Being a Curvy Girls’ Leader allows me to help support and encourage others in their scoliosis journey, recognizing that no two journeys will be the same.  Through my journey, I have had the opportunity to assist in training doctors and providers on early detection and on my treatment process.  I have discovered that providing support, education and speaking about my treatment has empowered me to want to support others, and encourage others with scoliosis to persevere through their treatment while holding onto their goals and dreams.

Hi! My name is Lilly and I was diagnosed with scoliosis when I was 12 years old, during the summer of 6th grade. When my doctor told me I might have scoliosis and referred me to Johns Hopkins Pediatric Orthopedic Clinic for evaluation and treatment, I did not know what to think. At the time I did not even know what scoliosis was! My first evaluation my doctor explained that I had two slight curves and as long as they did not get worse than I would not have to wear a brace.


Throughout the school year I began to grow and my curves became worse. At my next appointment, the doctor informed me that my two curves had in fact gotten worse and they would only continue to get worse as my body grew. He told me the best option for me was to have surgery. I remember feeling very overwhelmed, sad, and scared. I am a dancer and was fearful that having surgery would restrict my passion and stop me from doing what I love. The summer before 6th grade I had my spinal fusion from my T4 to my T12 at Johns Hopkins Hospital.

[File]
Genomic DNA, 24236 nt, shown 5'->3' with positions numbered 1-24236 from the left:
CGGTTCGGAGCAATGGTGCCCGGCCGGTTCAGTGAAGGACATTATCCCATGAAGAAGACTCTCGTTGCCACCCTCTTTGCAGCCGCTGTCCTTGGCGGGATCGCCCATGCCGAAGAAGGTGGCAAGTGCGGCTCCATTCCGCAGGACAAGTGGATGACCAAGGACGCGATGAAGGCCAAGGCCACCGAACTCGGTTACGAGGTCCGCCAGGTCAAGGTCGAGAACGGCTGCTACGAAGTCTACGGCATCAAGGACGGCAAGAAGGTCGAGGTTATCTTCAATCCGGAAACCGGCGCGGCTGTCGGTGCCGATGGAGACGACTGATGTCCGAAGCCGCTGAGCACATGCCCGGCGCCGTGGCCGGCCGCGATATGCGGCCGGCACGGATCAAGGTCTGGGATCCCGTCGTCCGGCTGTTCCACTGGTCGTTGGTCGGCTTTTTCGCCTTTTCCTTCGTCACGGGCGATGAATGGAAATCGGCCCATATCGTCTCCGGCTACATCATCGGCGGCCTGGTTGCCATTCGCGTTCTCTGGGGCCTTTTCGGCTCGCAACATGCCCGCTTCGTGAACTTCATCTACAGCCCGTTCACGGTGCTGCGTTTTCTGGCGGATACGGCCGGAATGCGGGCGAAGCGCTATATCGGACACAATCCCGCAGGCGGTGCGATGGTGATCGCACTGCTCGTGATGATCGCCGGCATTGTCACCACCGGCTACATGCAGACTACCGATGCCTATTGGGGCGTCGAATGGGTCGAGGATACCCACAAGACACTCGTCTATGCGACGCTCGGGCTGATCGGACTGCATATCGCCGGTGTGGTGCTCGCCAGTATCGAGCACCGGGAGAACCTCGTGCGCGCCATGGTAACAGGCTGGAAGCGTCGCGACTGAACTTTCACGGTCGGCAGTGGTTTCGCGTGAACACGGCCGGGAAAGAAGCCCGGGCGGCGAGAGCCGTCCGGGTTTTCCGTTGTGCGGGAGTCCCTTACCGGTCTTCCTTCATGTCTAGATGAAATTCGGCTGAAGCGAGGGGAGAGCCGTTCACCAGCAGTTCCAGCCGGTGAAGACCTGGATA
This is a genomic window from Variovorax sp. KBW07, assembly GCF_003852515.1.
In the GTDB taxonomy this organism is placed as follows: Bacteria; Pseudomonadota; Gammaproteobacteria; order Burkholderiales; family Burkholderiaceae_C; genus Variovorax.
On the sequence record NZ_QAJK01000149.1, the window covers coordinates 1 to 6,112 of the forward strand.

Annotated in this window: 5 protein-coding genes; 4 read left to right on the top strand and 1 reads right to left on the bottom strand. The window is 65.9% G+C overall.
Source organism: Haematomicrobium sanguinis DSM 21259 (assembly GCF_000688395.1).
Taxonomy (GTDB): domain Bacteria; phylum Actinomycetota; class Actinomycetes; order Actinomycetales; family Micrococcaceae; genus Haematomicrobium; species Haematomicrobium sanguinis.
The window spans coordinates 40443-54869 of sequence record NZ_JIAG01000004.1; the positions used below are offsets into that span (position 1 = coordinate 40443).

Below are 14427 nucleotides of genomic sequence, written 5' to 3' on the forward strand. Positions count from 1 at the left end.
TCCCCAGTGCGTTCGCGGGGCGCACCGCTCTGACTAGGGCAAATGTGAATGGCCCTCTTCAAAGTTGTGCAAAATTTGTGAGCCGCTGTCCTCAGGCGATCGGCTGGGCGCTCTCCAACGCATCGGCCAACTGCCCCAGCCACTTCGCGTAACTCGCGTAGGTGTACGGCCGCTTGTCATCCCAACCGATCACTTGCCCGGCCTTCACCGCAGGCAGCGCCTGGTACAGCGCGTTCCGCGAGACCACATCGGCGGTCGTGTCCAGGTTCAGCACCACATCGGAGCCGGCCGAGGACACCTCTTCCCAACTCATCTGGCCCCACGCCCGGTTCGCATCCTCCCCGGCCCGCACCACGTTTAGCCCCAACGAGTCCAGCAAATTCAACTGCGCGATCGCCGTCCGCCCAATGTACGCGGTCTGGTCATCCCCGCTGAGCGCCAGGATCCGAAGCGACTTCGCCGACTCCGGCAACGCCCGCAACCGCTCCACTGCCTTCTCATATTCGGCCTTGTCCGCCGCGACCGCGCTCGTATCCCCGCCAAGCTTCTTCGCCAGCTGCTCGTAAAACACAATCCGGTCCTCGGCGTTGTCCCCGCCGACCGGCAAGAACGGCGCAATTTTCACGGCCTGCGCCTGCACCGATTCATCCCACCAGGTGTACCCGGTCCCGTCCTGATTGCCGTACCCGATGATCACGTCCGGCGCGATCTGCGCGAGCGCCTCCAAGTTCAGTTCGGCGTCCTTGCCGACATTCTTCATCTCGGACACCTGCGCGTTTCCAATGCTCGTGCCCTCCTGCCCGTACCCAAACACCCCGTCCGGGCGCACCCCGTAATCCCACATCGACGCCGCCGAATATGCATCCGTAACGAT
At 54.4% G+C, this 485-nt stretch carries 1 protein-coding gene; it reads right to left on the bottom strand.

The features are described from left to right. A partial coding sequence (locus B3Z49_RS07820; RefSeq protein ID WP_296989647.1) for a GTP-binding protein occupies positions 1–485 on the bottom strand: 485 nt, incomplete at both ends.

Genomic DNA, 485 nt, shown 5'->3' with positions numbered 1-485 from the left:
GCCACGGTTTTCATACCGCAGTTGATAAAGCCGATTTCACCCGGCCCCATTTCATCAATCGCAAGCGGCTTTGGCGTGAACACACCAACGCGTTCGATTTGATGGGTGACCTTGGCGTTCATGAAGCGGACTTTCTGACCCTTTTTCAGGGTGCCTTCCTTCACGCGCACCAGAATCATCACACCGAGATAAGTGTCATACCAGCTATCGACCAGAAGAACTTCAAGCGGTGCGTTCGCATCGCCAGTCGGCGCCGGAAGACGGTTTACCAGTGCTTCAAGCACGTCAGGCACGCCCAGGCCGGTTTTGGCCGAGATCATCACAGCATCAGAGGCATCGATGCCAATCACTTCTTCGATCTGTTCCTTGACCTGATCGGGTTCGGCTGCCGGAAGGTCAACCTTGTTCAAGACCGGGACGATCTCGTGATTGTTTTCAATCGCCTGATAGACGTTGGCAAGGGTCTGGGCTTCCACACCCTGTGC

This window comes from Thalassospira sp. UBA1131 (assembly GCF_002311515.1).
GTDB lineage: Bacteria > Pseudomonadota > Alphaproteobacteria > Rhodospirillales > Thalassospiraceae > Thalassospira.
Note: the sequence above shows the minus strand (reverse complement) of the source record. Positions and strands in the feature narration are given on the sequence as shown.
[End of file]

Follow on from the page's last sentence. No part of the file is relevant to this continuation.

Although going into surgery was very scary, I am very glad to have had the opportunity to help myself get better. After my surgery I met a friend who was going through the same thing as me in the hospital and we still talk to this day. I even grew three inches after my surgery! I am now 14 and two years after my surgery I have been able to continue to dance and even start cheerleading at my high school. I have become much more confident in my own skin after my surgery.


I wanted to start a group in my area with one of my best friends Ashlyn who also has scoliosis in order to be able to talk to others in our area who are going through the same situations as us. I am very passionate about talking to others who have gone through similar experiences, answering any questions, and supporting other girls like me.